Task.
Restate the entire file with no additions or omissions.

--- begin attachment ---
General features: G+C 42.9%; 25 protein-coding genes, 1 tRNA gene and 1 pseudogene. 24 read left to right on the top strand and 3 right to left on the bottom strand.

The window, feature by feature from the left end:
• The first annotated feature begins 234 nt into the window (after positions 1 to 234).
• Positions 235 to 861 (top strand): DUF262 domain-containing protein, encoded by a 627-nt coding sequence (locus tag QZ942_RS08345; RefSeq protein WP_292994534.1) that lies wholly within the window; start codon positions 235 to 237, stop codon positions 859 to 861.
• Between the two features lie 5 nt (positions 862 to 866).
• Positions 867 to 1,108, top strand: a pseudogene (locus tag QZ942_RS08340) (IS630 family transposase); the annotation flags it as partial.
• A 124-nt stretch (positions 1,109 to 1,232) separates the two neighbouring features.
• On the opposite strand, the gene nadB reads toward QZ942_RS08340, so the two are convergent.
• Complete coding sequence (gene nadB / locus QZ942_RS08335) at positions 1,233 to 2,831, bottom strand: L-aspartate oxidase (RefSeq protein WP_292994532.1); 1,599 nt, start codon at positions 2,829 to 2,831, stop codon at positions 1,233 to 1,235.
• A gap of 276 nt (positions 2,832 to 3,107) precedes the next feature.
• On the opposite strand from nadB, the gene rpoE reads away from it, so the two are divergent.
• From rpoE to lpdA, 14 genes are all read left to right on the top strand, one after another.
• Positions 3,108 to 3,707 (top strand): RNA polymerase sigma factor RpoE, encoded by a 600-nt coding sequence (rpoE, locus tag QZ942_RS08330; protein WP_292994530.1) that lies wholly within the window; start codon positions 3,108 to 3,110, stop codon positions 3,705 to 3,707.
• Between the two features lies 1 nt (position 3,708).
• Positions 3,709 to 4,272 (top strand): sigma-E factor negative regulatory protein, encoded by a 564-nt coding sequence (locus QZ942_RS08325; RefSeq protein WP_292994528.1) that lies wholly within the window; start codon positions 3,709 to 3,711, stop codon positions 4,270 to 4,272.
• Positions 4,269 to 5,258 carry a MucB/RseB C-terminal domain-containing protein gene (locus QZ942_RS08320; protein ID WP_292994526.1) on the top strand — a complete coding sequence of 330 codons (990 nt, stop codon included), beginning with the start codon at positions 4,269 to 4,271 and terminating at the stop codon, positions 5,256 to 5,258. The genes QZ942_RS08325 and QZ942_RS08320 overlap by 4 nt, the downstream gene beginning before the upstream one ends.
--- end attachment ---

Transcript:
General features: G+C 42.9%; 25 protein-coding genes, 1 tRNA gene and 1 pseudogene. 24 read left to right on the top strand and 3 right to left on the bottom strand.

The window, feature by feature from the left end:
• The first annotated feature begins 234 nt into the window (after positions 1 to 234).
• Positions 235 to 861 (top strand): DUF262 domain-containing protein, encoded by a 627-nt coding sequence (locus tag QZ942_RS08345; RefSeq protein WP_292994534.1) that lies wholly within the window; start codon positions 235 to 237, stop codon positions 859 to 861.
• Between the two features lie 5 nt (positions 862 to 866).
• Positions 867 to 1,108, top strand: a pseudogene (locus tag QZ942_RS08340) (IS630 family transposase); the annotation flags it as partial.
• A 124-nt stretch (positions 1,109 to 1,232) separates the two neighbouring features.
• On the opposite strand, the gene nadB reads toward QZ942_RS08340, so the two are convergent.
• Complete coding sequence (gene nadB / locus QZ942_RS08335) at positions 1,233 to 2,831, bottom strand: L-aspartate oxidase (RefSeq protein WP_292994532.1); 1,599 nt, start codon at positions 2,829 to 2,831, stop codon at positions 1,233 to 1,235.
• A gap of 276 nt (positions 2,832 to 3,107) precedes the next feature.
• On the opposite strand from nadB, the gene rpoE reads away from it, so the two are divergent.
• From rpoE to lpdA, 14 genes are all read left to right on the top strand, one after another.
• Positions 3,108 to 3,707 (top strand): RNA polymerase sigma factor RpoE, encoded by a 600-nt coding sequence (rpoE, locus tag QZ942_RS08330; protein WP_292994530.1) that lies wholly within the window; start codon positions 3,108 to 3,110, stop codon positions 3,705 to 3,707.
• Between the two features lies 1 nt (position 3,708).
• Positions 3,709 to 4,272 (top strand): sigma-E factor negative regulatory protein, encoded by a 564-nt coding sequence (locus QZ942_RS08325; RefSeq protein WP_292994528.1) that lies wholly within the window; start codon positions 3,709 to 3,711, stop codon positions 4,270 to 4,272.
• Positions 4,269 to 5,258 carry a MucB/RseB C-terminal domain-containing protein gene (locus QZ942_RS08320; protein ID WP_292994526.1) on the top strand — a complete coding sequence of 330 codons (990 nt, stop codon included), beginning with the start codon at positions 4,269 to 4,271 and terminating at the stop codon, positions 5,256 to 5,258. The genes QZ942_RS08325 and QZ942_RS08320 overlap by 4 nt, the downstream gene beginning before the upstream one ends.